Life after Stroke 14 years ago at age 63

14 years ago today i woke up to a world that was different.
It was later diagnosed that I had suffered a small stroke with a blood clot travelling up my vertebral artery and damaging my eyesight ,balance and coordination.
Not life threatening,but something which has changed my life forever.
I write this to give hope to those who have suffered similar events.
14 years later I have adapted to life with the disabilities that I have and learned to work around them.
The first year was especially difficult but slowly I was able to do little things and over time have expanded what I was able to do.
I live in London which has good public transport,so not being able to drive has had less of an impact than it would have had elsewhere.
To an extent I have improved over time in what I am able to do but it is mainly through adapting to my deficiencies.
Damage to my field of vision is permanent but I have learned to scan to check the affected area.
My balance has improved as my body has relearned .
By concentrating I can do intricate tasks with my fingers where previously I fumbled.
What seemed impossible 14 years ago has mainly become possible.
There is always hope…


I can’t speak for anyone else, Tony, but you’ve certainly given me a heads-up in the ‘hope’ department. Thank you.


Hi Tony, Thank you for sharing that, always glad to read a positive post even after 14 years.

Keep on hoping everyone :blush:
Regards Sue


Bob, there is always hope, if you search around on this forum there are other life stories from stroke survivors who’ve managed to overcome/adapt to their stroke and getting on with their lives.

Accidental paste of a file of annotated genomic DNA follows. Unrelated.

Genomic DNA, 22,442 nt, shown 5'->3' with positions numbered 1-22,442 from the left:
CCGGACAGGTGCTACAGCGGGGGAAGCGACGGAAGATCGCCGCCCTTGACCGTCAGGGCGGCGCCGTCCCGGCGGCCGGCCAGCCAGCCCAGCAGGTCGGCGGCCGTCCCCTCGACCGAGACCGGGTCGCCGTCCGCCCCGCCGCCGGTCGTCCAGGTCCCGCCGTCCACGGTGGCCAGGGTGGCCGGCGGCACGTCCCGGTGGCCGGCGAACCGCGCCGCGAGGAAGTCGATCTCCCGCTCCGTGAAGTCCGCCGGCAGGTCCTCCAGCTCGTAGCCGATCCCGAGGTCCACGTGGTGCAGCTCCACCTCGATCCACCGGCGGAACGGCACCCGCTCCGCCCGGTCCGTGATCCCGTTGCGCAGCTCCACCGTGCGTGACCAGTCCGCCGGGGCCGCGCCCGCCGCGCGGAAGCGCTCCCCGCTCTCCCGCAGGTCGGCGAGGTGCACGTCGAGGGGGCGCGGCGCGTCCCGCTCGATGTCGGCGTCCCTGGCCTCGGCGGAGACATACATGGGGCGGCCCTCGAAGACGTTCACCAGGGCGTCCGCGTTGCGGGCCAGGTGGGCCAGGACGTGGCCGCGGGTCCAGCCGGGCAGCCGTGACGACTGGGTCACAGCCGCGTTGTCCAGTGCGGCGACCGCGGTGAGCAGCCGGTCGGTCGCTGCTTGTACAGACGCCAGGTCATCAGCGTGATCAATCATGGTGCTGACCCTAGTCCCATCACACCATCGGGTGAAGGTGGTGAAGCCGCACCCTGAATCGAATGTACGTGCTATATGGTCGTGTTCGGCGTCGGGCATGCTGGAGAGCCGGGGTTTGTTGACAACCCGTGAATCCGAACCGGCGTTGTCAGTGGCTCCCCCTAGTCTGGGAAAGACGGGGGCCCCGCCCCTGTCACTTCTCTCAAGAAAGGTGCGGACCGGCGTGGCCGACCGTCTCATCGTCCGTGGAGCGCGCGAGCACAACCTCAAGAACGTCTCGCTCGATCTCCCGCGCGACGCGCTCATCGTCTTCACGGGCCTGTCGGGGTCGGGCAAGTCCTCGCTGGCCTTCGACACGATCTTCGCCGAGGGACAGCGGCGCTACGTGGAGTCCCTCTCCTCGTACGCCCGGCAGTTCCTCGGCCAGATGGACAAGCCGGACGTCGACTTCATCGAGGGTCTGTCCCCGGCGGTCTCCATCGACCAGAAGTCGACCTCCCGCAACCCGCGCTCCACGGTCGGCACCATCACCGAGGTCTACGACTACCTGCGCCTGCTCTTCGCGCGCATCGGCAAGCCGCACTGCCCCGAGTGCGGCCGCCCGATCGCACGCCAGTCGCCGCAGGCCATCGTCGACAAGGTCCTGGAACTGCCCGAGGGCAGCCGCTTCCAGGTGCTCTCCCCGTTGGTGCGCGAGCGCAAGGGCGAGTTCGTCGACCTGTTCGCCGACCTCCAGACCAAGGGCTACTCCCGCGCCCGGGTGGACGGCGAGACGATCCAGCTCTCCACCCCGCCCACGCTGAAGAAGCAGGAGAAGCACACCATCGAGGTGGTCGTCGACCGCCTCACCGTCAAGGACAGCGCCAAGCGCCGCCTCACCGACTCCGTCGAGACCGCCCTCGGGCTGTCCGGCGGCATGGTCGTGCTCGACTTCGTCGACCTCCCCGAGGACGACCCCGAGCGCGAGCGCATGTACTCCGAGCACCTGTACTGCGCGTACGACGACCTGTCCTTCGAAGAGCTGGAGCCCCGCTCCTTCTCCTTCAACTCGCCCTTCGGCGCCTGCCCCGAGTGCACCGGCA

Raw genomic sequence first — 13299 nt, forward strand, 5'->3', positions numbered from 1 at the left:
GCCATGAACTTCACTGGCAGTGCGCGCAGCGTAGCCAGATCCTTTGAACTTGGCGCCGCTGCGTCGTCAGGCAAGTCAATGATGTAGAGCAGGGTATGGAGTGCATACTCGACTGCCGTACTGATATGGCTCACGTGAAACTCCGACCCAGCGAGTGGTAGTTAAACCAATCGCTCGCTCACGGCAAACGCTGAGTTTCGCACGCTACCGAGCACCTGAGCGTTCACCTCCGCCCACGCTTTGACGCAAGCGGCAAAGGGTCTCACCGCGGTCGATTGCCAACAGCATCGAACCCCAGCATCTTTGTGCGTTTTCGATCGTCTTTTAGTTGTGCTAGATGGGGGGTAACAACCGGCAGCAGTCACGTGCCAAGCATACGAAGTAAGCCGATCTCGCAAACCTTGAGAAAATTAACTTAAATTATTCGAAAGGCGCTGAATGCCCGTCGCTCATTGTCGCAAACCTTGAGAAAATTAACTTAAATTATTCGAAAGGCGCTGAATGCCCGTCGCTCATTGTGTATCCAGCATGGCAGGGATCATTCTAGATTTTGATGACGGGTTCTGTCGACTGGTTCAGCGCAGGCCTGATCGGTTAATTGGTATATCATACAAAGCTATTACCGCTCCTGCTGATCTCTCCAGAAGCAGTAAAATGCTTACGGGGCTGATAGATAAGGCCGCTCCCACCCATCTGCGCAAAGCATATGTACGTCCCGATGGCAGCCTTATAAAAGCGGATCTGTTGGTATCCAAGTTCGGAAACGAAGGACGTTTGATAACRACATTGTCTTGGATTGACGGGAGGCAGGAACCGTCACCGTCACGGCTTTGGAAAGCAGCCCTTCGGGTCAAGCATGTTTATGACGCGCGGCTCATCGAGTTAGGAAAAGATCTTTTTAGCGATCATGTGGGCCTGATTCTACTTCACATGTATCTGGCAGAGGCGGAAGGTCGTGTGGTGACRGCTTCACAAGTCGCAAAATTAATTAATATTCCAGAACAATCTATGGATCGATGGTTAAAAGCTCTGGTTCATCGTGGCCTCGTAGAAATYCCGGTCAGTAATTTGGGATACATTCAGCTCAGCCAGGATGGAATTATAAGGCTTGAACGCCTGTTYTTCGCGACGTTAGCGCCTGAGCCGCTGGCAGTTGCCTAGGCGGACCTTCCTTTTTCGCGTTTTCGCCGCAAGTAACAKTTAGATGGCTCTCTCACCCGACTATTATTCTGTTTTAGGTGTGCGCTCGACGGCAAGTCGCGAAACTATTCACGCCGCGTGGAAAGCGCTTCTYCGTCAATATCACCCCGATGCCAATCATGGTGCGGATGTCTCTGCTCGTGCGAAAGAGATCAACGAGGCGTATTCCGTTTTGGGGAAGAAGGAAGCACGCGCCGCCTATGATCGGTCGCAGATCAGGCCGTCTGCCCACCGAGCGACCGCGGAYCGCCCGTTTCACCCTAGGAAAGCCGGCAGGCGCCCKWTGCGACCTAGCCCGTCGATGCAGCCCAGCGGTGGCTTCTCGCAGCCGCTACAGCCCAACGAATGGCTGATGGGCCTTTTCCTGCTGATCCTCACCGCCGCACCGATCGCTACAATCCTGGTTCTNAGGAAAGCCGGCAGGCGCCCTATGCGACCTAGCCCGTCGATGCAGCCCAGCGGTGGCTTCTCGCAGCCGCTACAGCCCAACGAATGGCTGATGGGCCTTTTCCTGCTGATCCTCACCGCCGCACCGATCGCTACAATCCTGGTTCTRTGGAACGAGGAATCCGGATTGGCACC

There is always hope, you just have to never give up, never give in.
It’s a long road to recovery; it’s too easy to sit and wallow and that’s when you stop trying. You may never be 100% the way you were before your stroke, but it can always be better than it is now, if you’re prepared to do your homework…no slacking :wink: It’s mind over matter, so make recovery matter enough to overcome it.


@tony_cave thank you for sharing your story. It is definitely one that will give others hope. I’d agree about being able to do more things over time by adapting how we do them. I’ve found this too I think.

Hope your Sunday is a good one.


I know exactly what you mean, EE. My brother-in-law completely lost hope after his stroke, gave up on life, and constantly moaned about just wanting to die. It didn’t take long, but he got his wish. Much older than me, though.
No chance that I’d adopt that attitude.


I went through that phase in the first year but fortunately became motivated to see what I could still do.



Thanks for your post. As the others have said, it gives us a direction and some hope.

For me stroke has been a huge learning experience. There are experts who will dish out all sorts of information, it is easy to be misled. I’m open to anything, much of what I have gone through has been a trial and error thing.

I have a general notion of which direction I am taking but I’m sure there will be more to discover, more to try. Fighting against disappointment, trying to be optimistic, being patient and pleased to obtain small successes, all lead me onwards.

Since my stroke a little less than two years ago I have managed to accomplish things I had thought would be impossible. There is so much more I would like to achieve.

It is always useful to hear the experience of others and I believe sharing our journeys is a service to others still finding their way, just as I am.

Don’t forget though, just relaxing and floating down stream, watching the scenery pass by is as important as hard work, repetitive striving and so on.

Life is meant for living. We have survived and live it we must.

Keep on keepin’ on
:writing_hand: :grinning: :+1:


What an uplifting reply to my post.
Good to hear of the success of others on the journey.
What you say about patience resonates strongly,as does the pleasure at ,and building on small successes.

best wishes